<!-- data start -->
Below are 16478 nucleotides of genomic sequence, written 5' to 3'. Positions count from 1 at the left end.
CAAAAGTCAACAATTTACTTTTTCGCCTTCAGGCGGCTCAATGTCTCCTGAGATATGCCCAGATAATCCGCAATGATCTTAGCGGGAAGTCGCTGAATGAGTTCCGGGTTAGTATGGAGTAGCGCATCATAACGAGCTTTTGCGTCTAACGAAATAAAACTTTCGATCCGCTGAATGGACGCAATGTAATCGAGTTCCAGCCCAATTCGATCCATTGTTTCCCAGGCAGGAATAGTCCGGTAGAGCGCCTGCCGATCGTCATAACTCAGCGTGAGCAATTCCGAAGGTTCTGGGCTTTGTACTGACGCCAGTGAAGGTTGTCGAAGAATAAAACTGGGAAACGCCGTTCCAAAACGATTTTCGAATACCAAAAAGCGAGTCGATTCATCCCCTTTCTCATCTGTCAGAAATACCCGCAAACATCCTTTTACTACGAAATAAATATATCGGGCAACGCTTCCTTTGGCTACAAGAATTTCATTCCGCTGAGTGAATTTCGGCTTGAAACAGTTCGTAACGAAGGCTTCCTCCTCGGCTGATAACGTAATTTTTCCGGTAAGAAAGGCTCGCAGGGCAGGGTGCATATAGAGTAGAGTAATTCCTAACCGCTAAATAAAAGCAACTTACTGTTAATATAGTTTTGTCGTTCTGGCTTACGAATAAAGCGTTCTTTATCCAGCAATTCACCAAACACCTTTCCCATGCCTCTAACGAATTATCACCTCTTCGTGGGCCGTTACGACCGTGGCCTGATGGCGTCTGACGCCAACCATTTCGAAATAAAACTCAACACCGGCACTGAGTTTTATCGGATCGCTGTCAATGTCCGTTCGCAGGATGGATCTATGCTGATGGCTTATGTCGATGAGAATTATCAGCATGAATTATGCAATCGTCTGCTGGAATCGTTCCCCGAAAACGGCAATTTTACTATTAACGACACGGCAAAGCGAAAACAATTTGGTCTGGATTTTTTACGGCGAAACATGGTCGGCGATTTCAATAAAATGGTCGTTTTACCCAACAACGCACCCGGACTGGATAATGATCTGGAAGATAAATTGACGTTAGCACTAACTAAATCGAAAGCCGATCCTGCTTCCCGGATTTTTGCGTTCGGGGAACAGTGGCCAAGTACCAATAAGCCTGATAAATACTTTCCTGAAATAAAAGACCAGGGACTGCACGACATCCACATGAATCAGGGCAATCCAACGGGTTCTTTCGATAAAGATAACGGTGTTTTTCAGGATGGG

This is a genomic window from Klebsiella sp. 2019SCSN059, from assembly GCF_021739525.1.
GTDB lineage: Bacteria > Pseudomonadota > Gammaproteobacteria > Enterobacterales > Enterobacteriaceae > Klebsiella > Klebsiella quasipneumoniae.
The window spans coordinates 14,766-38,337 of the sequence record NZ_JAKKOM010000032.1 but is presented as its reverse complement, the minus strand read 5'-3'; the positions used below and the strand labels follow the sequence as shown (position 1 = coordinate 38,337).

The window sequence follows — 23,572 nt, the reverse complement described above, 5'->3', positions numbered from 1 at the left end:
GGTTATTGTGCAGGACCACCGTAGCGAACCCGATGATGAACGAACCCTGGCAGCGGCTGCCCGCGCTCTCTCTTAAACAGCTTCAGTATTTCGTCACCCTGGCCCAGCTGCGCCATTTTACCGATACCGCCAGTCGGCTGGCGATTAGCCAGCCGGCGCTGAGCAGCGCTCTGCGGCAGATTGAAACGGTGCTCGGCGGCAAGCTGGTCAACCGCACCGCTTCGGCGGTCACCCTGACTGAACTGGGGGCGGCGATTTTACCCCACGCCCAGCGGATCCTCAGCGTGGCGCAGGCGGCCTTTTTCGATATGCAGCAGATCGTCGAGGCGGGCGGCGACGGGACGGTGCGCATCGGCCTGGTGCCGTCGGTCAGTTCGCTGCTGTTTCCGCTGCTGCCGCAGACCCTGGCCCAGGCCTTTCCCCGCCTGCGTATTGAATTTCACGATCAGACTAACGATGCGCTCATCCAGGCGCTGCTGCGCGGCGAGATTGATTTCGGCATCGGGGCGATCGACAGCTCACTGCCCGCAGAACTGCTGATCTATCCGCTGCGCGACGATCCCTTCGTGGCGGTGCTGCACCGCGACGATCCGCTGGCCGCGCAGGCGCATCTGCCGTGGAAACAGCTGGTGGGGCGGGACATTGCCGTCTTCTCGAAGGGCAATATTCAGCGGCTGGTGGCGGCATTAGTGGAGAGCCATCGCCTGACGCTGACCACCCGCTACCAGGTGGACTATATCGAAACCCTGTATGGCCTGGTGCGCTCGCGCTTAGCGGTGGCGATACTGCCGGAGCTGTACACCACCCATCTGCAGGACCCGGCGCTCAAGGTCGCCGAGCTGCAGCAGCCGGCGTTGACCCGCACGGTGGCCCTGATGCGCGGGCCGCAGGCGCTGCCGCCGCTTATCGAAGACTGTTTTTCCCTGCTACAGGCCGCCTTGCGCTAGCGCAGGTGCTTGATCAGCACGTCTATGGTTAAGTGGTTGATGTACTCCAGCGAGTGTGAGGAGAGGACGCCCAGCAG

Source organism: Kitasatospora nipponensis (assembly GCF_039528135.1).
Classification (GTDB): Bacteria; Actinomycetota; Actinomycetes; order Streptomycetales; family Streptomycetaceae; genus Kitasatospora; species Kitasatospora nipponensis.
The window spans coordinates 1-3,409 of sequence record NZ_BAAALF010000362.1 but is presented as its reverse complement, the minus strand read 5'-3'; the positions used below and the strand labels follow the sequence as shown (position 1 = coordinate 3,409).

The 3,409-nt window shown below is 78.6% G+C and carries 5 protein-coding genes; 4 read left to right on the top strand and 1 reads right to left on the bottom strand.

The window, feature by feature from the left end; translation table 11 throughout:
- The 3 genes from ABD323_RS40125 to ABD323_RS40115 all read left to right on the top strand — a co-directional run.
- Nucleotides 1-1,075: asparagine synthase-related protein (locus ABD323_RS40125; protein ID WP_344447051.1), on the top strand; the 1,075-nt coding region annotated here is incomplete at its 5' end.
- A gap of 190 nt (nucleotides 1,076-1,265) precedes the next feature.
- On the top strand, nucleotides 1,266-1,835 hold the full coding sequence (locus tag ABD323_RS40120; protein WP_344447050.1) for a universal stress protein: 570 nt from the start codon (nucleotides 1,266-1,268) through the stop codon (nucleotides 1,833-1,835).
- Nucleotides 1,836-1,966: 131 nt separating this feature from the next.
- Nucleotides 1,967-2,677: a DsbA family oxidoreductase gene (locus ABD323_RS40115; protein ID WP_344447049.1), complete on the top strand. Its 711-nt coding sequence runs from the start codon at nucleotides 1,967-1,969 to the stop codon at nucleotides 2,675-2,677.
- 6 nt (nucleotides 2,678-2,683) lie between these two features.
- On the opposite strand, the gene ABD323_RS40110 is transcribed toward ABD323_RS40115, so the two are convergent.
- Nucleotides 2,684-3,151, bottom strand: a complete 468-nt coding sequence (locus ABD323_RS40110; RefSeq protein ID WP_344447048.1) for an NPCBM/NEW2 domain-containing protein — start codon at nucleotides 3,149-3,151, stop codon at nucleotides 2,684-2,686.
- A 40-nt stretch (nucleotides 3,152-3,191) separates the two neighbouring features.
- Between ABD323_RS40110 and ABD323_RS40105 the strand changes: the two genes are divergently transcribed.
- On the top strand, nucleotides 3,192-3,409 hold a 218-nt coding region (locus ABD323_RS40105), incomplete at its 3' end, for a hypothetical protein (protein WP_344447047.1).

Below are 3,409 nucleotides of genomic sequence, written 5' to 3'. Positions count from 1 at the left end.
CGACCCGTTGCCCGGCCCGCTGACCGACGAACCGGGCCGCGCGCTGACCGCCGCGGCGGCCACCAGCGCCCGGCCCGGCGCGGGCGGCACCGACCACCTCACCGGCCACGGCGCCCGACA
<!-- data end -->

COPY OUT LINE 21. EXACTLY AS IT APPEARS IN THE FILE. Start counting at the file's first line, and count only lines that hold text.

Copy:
- Nucleotides 2,684-3,151, bottom strand: a complete 468-nt coding sequence (locus ABD323_RS40110; RefSeq protein ID WP_344447048.1) for an NPCBM/NEW2 domain-containing protein — start codon at nucleotides 3,149-3,151, stop codon at nucleotides 2,684-2,686.